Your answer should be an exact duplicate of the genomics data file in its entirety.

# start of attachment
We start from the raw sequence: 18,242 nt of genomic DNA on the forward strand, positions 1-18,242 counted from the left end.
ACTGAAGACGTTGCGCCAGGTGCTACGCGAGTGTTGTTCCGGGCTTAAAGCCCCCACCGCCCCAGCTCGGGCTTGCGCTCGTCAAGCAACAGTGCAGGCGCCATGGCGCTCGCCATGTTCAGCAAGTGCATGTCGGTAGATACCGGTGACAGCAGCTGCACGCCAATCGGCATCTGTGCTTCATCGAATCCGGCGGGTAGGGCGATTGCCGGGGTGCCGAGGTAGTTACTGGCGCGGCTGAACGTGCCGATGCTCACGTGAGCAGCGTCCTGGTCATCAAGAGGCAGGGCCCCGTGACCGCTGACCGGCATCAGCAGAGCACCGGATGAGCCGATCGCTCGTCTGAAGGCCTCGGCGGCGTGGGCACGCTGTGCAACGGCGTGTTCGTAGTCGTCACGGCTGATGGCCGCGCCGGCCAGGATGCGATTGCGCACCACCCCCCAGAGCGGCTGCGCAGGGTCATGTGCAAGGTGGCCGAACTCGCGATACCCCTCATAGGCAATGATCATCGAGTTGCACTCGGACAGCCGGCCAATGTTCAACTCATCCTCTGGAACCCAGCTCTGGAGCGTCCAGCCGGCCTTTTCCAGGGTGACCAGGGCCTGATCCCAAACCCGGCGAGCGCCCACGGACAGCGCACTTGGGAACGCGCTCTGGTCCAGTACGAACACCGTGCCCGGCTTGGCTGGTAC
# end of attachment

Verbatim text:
We start from the raw sequence: 18,242 nt of genomic DNA on the forward strand, positions 1-18,242 counted from the left end.
ACTGAAGACGTTGCGCCAGGTGCTACGCGAGTGTTGTTCCGGGCTTAAAGCCCCCACCGCCCCAGCTCGGGCTTGCGCTCGTCAAGCAACAGTGCAGGCGCCATGGCGCTCGCCATGTTCAGCAAGTGCATGTCGGTAGATACCGGTGACAGCAGCTGCACGCCAATCGGCATCTGTGCTTCATCGAATCCGGCGGGTAGGGCGATTGCCGGGGTGCCGAGGTAGTTACTGGCGCGGCTGAACGTGCCGATGCTCACGTGAGCAGCGTCCTGGTCATCAAGAGGCAGGGCCCCGTGACCGCTGACCGGCATCAGCAGAGCACCGGATGAGCCGATCGCTCGTCTGAAGGCCTCGGCGGCGTGGGCACGCTGTGCAACGGCGTGTTCGTAGTCGTCACGGCTGATGGCCGCGCCGGCCAGGATGCGATTGCGCACCACCCCCCAGAGCGGCTGCGCAGGGTCATGTGCAAGGTGGCCGAACTCGCGATACCCCTCATAGGCAATGATCATCGAGTTGCACTCGGACAGCCGGCCAATGTTCAACTCATCCTCTGGAACCCAGCTCTGGAGCGTCCAGCCGGCCTTTTCCAGGGTGACCAGGGCCTGATCCCAAACCCGGCGAGCGCCCACGGACAGCGCACTTGGGAACGCGCTCTGGTCCAGTACGAACACCGTGCCCGGCTTGGCTGGTAC